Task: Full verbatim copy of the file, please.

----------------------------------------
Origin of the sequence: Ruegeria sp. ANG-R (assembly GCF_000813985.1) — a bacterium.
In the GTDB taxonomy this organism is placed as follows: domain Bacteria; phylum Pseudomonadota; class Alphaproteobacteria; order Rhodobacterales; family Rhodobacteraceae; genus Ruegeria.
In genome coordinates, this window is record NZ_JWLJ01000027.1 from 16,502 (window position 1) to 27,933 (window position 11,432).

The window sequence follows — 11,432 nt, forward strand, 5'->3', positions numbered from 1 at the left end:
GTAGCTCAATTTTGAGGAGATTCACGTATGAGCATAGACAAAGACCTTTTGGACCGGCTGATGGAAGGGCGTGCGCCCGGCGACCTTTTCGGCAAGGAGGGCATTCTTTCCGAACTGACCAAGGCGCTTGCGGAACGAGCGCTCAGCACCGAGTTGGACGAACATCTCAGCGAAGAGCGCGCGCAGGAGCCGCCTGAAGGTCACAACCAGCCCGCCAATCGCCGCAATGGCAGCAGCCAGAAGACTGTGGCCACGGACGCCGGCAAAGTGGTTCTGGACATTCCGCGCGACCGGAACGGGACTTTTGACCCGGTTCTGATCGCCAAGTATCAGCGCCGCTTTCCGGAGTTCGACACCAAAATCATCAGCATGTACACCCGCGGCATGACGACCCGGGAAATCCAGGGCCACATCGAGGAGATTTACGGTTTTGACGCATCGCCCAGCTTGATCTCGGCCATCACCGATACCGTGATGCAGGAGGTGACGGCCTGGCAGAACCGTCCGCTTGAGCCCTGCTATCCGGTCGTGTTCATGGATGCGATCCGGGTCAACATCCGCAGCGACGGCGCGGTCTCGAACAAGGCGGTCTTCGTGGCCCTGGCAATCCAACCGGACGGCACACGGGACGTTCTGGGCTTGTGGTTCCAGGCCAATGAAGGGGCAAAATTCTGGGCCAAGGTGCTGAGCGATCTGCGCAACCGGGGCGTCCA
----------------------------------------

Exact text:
Origin of the sequence: Ruegeria sp. ANG-R (assembly GCF_000813985.1) — a bacterium.
In the GTDB taxonomy this organism is placed as follows: domain Bacteria; phylum Pseudomonadota; class Alphaproteobacteria; order Rhodobacterales; family Rhodobacteraceae; genus Ruegeria.
In genome coordinates, this window is record NZ_JWLJ01000027.1 from 16,502 (window position 1) to 27,933 (window position 11,432).

The window sequence follows — 11,432 nt, forward strand, 5'->3', positions numbered from 1 at the left end:
GTAGCTCAATTTTGAGGAGATTCACGTATGAGCATAGACAAAGACCTTTTGGACCGGCTGATGGAAGGGCGTGCGCCCGGCGACCTTTTCGGCAAGGAGGGCATTCTTTCCGAACTGACCAAGGCGCTTGCGGAACGAGCGCTCAGCACCGAGTTGGACGAACATCTCAGCGAAGAGCGCGCGCAGGAGCCGCCTGAAGGTCACAACCAGCCCGCCAATCGCCGCAATGGCAGCAGCCAGAAGACTGTGGCCACGGACGCCGGCAAAGTGGTTCTGGACATTCCGCGCGACCGGAACGGGACTTTTGACCCGGTTCTGATCGCCAAGTATCAGCGCCGCTTTCCGGAGTTCGACACCAAAATCATCAGCATGTACACCCGCGGCATGACGACCCGGGAAATCCAGGGCCACATCGAGGAGATTTACGGTTTTGACGCATCGCCCAGCTTGATCTCGGCCATCACCGATACCGTGATGCAGGAGGTGACGGCCTGGCAGAACCGTCCGCTTGAGCCCTGCTATCCGGTCGTGTTCATGGATGCGATCCGGGTCAACATCCGCAGCGACGGCGCGGTCTCGAACAAGGCGGTCTTCGTGGCCCTGGCAATCCAACCGGACGGCACACGGGACGTTCTGGGCTTGTGGTTCCAGGCCAATGAAGGGGCAAAATTCTGGGCCAAGGTGCTGAGCGATCTGCGCAACCGGGGCGTCCA